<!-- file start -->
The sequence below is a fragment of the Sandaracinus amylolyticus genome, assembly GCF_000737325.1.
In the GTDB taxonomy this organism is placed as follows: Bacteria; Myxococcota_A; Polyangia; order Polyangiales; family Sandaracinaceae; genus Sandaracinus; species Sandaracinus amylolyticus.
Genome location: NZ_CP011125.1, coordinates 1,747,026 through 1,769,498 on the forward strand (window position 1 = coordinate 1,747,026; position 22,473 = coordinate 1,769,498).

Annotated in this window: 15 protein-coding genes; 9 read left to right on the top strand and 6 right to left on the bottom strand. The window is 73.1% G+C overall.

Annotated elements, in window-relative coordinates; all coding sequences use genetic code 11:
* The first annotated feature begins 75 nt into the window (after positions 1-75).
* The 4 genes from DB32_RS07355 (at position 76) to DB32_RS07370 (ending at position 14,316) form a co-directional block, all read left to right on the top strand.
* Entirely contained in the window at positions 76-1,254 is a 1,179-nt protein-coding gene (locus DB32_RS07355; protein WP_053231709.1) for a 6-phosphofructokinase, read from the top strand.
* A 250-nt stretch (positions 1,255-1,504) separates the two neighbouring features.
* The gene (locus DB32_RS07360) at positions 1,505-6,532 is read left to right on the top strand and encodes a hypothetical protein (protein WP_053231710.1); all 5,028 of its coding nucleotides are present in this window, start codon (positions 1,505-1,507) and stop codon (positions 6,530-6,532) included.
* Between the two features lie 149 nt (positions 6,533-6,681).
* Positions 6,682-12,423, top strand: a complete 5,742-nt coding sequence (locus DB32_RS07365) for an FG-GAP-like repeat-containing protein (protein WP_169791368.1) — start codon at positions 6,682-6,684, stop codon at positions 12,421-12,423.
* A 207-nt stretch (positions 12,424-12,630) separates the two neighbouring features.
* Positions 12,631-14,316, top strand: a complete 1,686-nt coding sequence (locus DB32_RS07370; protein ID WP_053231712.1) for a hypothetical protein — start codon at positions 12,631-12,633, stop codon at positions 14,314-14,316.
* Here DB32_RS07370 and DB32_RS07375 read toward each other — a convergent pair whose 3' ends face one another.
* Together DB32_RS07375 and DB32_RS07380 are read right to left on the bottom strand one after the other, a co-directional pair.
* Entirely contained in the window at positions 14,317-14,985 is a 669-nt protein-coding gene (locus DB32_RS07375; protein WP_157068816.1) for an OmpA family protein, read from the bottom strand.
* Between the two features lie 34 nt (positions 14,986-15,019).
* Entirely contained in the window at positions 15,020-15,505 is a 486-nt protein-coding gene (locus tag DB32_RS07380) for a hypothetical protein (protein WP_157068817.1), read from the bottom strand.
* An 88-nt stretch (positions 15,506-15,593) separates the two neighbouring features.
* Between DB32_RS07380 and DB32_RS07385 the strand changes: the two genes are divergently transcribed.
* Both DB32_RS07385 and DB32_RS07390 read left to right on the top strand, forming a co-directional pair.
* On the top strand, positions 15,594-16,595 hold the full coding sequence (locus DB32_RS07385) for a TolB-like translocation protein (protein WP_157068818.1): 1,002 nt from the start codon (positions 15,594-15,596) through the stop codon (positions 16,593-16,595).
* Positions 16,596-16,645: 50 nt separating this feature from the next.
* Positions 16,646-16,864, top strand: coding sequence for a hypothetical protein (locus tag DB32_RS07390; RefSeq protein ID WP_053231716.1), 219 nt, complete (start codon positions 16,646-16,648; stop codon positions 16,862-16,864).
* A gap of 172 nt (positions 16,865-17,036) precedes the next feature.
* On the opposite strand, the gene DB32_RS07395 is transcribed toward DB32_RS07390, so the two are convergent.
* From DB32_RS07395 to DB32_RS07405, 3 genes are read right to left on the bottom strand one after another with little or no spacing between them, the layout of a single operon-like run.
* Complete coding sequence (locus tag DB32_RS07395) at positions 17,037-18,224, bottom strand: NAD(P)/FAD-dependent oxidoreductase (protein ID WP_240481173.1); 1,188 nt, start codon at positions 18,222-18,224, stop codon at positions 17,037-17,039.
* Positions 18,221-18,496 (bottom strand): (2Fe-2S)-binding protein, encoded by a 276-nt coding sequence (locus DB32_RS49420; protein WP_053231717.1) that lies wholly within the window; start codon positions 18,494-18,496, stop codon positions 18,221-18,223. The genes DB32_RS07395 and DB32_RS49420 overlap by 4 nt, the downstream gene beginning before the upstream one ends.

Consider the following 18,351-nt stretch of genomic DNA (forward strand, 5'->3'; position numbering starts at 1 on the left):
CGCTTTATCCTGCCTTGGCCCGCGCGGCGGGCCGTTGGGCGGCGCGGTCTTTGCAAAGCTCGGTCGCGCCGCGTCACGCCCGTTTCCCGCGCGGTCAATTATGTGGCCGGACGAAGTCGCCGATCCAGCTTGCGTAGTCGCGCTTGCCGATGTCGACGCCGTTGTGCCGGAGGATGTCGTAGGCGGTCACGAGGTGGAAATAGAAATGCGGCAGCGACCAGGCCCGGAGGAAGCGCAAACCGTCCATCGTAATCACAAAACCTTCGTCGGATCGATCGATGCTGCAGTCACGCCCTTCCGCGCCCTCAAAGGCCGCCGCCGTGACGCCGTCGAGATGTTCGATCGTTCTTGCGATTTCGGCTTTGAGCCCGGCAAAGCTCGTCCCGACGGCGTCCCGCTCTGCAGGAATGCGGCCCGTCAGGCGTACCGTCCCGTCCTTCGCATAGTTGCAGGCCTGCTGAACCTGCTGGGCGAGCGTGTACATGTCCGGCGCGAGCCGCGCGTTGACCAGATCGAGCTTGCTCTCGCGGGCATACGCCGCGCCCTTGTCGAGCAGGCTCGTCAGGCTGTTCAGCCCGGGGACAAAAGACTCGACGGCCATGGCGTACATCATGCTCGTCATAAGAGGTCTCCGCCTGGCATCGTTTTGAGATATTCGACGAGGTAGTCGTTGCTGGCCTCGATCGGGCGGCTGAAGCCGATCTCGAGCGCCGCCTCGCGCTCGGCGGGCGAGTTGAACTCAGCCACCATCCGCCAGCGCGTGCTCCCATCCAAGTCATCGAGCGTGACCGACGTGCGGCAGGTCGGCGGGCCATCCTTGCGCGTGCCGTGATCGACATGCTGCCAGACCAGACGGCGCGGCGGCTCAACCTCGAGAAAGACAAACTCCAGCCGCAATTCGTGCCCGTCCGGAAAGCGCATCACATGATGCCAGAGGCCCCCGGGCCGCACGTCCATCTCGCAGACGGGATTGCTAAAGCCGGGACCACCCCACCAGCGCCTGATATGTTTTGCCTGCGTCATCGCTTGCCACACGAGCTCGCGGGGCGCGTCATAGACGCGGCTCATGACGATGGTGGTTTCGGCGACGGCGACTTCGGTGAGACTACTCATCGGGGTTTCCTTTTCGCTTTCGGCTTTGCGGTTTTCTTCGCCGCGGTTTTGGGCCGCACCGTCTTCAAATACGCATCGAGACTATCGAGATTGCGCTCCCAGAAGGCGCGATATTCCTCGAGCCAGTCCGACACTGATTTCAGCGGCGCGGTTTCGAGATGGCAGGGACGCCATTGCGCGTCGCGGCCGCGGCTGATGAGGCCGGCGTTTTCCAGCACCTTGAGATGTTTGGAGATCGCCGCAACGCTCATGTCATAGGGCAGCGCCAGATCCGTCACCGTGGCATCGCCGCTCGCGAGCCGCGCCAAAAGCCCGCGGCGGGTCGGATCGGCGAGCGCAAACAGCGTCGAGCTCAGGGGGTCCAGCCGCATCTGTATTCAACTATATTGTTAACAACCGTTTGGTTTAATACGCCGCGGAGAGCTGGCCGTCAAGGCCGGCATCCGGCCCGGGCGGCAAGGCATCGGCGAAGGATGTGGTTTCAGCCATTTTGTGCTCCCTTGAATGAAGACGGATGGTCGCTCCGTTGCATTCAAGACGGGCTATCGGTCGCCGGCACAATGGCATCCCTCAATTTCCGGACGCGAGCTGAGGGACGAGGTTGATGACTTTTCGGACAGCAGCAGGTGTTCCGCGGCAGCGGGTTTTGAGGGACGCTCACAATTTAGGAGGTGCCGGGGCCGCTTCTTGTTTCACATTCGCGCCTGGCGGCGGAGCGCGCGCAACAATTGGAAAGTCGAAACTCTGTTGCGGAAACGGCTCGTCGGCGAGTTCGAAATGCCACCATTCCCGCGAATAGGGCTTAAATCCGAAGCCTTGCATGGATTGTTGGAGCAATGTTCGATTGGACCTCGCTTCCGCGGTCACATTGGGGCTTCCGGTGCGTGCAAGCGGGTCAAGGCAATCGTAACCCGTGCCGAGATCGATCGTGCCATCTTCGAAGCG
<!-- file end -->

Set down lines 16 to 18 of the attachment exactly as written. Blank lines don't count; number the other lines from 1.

* Together DB32_RS07375 and DB32_RS07380 are read right to left on the bottom strand one after the other, a co-directional pair.
* Entirely contained in the window at positions 14,317-14,985 is a 669-nt protein-coding gene (locus DB32_RS07375; protein WP_157068816.1) for an OmpA family protein, read from the bottom strand.
* Between the two features lie 34 nt (positions 14,986-15,019).